autonomy

Three Areas of Your Life You Can Gain More Control Over Today

The study of happiness has been ongoing for centuries. It's generally accepted that money doesn't buy happiness. But what does? Is it our relationships? Maybe it's our mental outlook or attitude? Or possibly our status in society? More likely, it's probably a complex relationship of all these factors -- plus many more.

My personal belief is that while all of these things are important, the most vital characteristic to long term happiness is control.

When I think back on the times that I am most content and happy with my life, I realize that it's always when I have a high level of control over what is happening to me. For illustration, lets look at the opposite of this phenomenon. Ever since I graduated from college in 2009 I've been looking for a full-time teaching job. As the months and months of joblessness stack up, I've become more and more agitated (and even depressed). Searching for a job in this economic environment does not allow for very much control. Preparing my resume and filling out applications allow me to have some control over the situation, but as soon as I apply for a position my feeling of control dissipates.

You may notice, however, that this lack of control is a construct of my own mind. For some people, actively searching for positions, writing resumes, preparing applications, and following up is something they feel they have much more control over. I'll bet you that this type of person does not find the job search as nearly as soul-sucking and depressing as I do.

And therein lies a great avenue for personal development; learning how to take control over situations that are causing us anguish.

Here are a couple situations where many people feel like they have no control and a couple ideas to begin changing your mindset:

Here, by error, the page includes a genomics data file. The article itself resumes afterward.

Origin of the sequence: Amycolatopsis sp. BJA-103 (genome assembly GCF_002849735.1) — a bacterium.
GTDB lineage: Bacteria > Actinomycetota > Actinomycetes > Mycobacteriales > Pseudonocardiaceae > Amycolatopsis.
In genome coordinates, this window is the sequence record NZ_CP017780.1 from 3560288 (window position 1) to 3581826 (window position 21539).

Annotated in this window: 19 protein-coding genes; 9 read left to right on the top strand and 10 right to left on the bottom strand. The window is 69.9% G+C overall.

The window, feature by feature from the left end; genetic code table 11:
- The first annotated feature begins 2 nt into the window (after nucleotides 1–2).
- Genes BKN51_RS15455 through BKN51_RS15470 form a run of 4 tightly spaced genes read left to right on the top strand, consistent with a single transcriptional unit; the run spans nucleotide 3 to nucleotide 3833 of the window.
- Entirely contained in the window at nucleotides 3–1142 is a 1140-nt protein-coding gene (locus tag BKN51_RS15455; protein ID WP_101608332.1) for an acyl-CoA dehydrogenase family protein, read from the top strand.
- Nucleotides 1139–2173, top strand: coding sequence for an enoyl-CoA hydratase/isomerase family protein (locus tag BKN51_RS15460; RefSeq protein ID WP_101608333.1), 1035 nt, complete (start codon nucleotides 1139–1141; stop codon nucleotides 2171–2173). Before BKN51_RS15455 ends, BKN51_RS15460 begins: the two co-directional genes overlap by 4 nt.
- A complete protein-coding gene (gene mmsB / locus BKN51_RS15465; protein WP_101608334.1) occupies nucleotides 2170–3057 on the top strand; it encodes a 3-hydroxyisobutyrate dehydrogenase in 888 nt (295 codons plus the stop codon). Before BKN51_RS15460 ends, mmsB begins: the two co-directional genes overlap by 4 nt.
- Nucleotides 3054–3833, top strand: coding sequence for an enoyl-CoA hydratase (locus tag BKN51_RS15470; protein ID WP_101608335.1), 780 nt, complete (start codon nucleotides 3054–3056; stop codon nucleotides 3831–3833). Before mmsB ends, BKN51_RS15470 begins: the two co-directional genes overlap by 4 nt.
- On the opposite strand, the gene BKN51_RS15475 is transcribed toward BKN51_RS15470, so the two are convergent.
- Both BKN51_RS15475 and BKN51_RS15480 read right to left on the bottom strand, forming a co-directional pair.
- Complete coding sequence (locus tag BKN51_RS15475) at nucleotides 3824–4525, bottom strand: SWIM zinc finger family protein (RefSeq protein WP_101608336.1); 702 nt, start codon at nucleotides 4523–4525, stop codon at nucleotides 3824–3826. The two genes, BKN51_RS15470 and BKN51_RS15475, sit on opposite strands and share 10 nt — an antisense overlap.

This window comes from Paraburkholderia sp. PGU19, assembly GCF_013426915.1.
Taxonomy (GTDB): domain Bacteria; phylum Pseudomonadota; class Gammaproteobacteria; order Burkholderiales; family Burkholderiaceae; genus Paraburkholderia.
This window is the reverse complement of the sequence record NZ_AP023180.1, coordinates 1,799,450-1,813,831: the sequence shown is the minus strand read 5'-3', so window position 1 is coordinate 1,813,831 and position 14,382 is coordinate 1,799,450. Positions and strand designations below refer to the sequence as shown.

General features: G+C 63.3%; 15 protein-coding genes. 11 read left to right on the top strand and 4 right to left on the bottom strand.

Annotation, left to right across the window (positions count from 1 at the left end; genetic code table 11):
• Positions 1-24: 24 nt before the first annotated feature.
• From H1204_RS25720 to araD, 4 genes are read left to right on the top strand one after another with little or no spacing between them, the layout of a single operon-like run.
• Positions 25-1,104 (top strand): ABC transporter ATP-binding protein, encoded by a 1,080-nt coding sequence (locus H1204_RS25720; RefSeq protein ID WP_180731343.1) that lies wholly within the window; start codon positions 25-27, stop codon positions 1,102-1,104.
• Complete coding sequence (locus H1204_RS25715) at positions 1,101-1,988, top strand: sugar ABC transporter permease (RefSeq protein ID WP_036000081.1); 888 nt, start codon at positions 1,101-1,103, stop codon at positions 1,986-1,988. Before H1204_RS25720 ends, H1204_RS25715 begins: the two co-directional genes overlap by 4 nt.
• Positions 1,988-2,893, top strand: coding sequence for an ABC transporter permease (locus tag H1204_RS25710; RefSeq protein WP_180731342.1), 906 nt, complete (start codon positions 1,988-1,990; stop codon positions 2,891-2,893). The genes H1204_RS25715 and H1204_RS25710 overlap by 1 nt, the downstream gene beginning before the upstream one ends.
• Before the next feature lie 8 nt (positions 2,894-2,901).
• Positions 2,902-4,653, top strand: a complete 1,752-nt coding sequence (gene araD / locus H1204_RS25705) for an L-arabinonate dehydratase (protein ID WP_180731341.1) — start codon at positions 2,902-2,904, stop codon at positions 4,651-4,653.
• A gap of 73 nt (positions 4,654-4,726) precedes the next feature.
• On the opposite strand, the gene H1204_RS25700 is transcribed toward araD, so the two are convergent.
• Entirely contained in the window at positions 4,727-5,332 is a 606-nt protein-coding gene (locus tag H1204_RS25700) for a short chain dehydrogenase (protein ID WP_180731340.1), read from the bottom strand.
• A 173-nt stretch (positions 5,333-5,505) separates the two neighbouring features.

1. Work: The workplace can be an environment where you feel like you have no say, no control, over anything that happens. Obviously, different jobs will have various levels of autonomy. If you happen to be at the highly autonomous end of the spectrum, then your potential for control is enormous. What can you do to make yourself more effective throughout the day and possibly even finish your work earlier? What is your Great Work and how can you do more of it? If you're job is less autonomous, you might have a little more trouble finding ways to exert your control. Start with the smallest of environments (your desk or workspace) and routines (is there a better way you can ring up those groceries?) and gain control over those first. Later you can try to gain more and more control over what you do, how you do it, and most importantly, how you feel about what you do.
  2. Health: When I am at my unhealthiest, I feel like I have no control over my habits. I'll eat whatever I want, workout intermittently, and just generally feel like crap. Gaining control over my health does wonders for myself psychologically and usually only consists of a couple simple steps. Tracking what you're putting into your body is an eye-opening experience on several levels. Seeing the actual number of calories and array of food that you're consuming is quite often enough to spur positive change. Similarly, planning and tracking your workouts allows you to have a level of control that is often missing.
  3. Emotions: This is probably the most difficult and most abstract topic to talk about controlling. Our emotions control almost everything about the way we act. How we react to positive events, negative events, and everything in between differentiates us as people. I would never recommend curtailing your positive and negative emotions to the point where everybody exists in some intermediate and dull range. However, I do recommend taking the time to figure out how to recognize what causes us to overact, both positively and negatively. In my experience, meditation has helped me control my emotions in a way that nothing else really has. Figure out what works for you.

If you want to be happy, you have to feel like you have control over yourself. Your environment, work, health, emotions, and relationships are all important aspects of your life that require you to be in control if you are to be at your happiest.

Where do you feel out of control and is it hampering your happiness? What can you do to change that situation?